If you are wondering if grooming an Afghan Houndis difficult with all that hair, I have to tell you that it can be. Ideally, you should brush your Afghan every day. If you feel you don’t have time for that sort of commitment, then you have to do it at least once a week. Your Afghan should also have a bath once a week. If not consistently cared for, your Afghan’s coat is going to become a total mess.
Now, if you’ve gotten an Afghan puppy, you might be looking at him in satisfaction and thinking “It looks as though this little one’s hair is going to be a bit short – maybe grooming won’t be all that hard.” The fact is, though, that Afghan puppies are born with smooth coats, and they don’t really look much like Afghan adults.
Once the puppy is about a year old, the coat will begin to lengthen, and he’ll start to lose his puppy coat. This can take up to three years, and once the adult coat has totally grown in, that is when taking care of the coat can become complicated. The puppy hair is going to mat up and tangle in the emerging adult coat, so you will have to groom extensively.
Some Afghan owners just give up at this point, and have their dog clipped. I think this is a shame, though.The Afghan’s long, flowing coat is so beautiful. However, if not properly cared for, your dog could end up with abscesses, parasites and other skin problems, so coat care is very important.
For sizable dogs, Afghans eat less than you might expect. You should, however, make sure that you offer high-quality dry food that contains vegetable oil. As a matter of cleanliness, you might want to fit your Afghan with ear snoods at feeding time, in order to keep his ears out of the food.
In general, Afghan Hounds are very healthy. They can develop juvenile cataracts, enzyme deficiencies, hip dysplasia and hypothyroidism, but they are actually less prone to these problems than many other breeds.
You could end up with an Afghan puppy that fears nothing, or one that is very shy. The temperament of the sire and dam are not reliable indicators of what you will end up with, and even puppies from the same litter can have very different personality traits.
One thing is certain, though – it is very important to socialize your Afghan to people and other animals. This is because of their natural independence. Most dogs will be friends with just about anybody, but an Afghan has to decide that he likes you, and then he will allow you to befriend him. Afghans are a lot like cats in this regard.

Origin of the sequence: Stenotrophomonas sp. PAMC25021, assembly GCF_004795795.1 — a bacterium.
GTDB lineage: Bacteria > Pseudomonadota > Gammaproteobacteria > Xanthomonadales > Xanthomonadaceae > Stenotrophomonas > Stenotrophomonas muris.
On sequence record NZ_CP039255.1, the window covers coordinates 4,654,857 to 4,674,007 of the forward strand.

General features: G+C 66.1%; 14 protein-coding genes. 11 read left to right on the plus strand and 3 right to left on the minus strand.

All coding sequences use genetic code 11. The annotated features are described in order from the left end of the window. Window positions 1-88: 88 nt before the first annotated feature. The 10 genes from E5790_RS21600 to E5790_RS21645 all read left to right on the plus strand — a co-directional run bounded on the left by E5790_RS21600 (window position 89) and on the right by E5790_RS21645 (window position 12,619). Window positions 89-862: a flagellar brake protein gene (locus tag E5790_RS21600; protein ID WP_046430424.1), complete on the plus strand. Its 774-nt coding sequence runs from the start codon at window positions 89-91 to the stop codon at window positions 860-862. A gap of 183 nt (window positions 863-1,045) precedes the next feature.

Oh, and as to cats, if your household has a cat, the puppy will almost certainly live compatibly with the cat. It is important, though, that you not allow your Afghan to run lose, because he will consider anyone else’s cat fair game. Afghans have a very strong prey drive, and will usually chase anything that decides to run away from them, so if you have children, teach them how to behave around the dog. And if you have children visiting, make sure that they know the rules as well.
For that matter, visiting adults should know how to treat the dog respectfully as well. Afghans are extremely sensitive to touch, and have very fast reflexes. However, they are also patient, calm and sensible. Most of the time, when an Afghan Hound is getting more attention than he is happy with, he will simply leave the room.
Afghans are a bit of an unusual breed; they are highly inventive when they want to be someplace that you would rather they not occupy. It’s a good idea, too, to pick your battles; Afghans are notorious for getting on the furniture, and realistically, I don’t see much of a problem with that. You can always use slipcovers.
With Afghan Hounds, you will also need to “dog-proof” your home. These dogs are notorious thieves, and if you leave something unattended, they’ll probably take it.
When an Afghan Hound is worried or stressed, there can be a couple of symptoms – he might just go to sleep, figuring that things will have leveled out once he wakes. He might also develop a runny nose.
Afghan Hounds actually live quite a long while for a larger breed: 12-14 years is common, and Afghans have even been known to live to 18 while still enjoying good health. As they age, though, they may develop the same geriatric issues as other breeds: impaired hearing, failing eyesight, arthritis, and an increased risk of heart disease or cancer.
If you do a lot of Googling, as I do, you may often come across the Afghan Hound at the bottom of certain lists. One of these lists would be “working intelligence,” where the Afghan often ends up at the very bottom. Don’t despair, though – “working intelligence” really has nothing to do with how smart your dog is. Because the Afghan Hound was bred to hunt down game on his own, he is not accustomed to working closely with humans, and that may mean that you just need to devote a little more time to training.
Afghan Hounds experienced a great deal of popularity in the 1960s and ’70s. Today, though, they hover around 60th spot in terms of popularity in the US and in Canada. So, if you do decide that you would like to have an Afghan, you can be assured of having a unique dog. Provided that you are willing to commit to regular grooming, you will have a beautiful dog. And finally, if you don’t mind (or perhaps you appreciate) a few little quirks, you will have a wonderful companion that can be a great deal of fun.
Denise tells me that if she ever has another dog, it will have to be an Afghan Hound, and she would prefer a boy like Gus. In the meantime, though, she needs time for her heart to heal, and time to work past the trauma of losing Gus in such a horrible manner.
RIP, Gus. You were a good boy and a credit to your breed.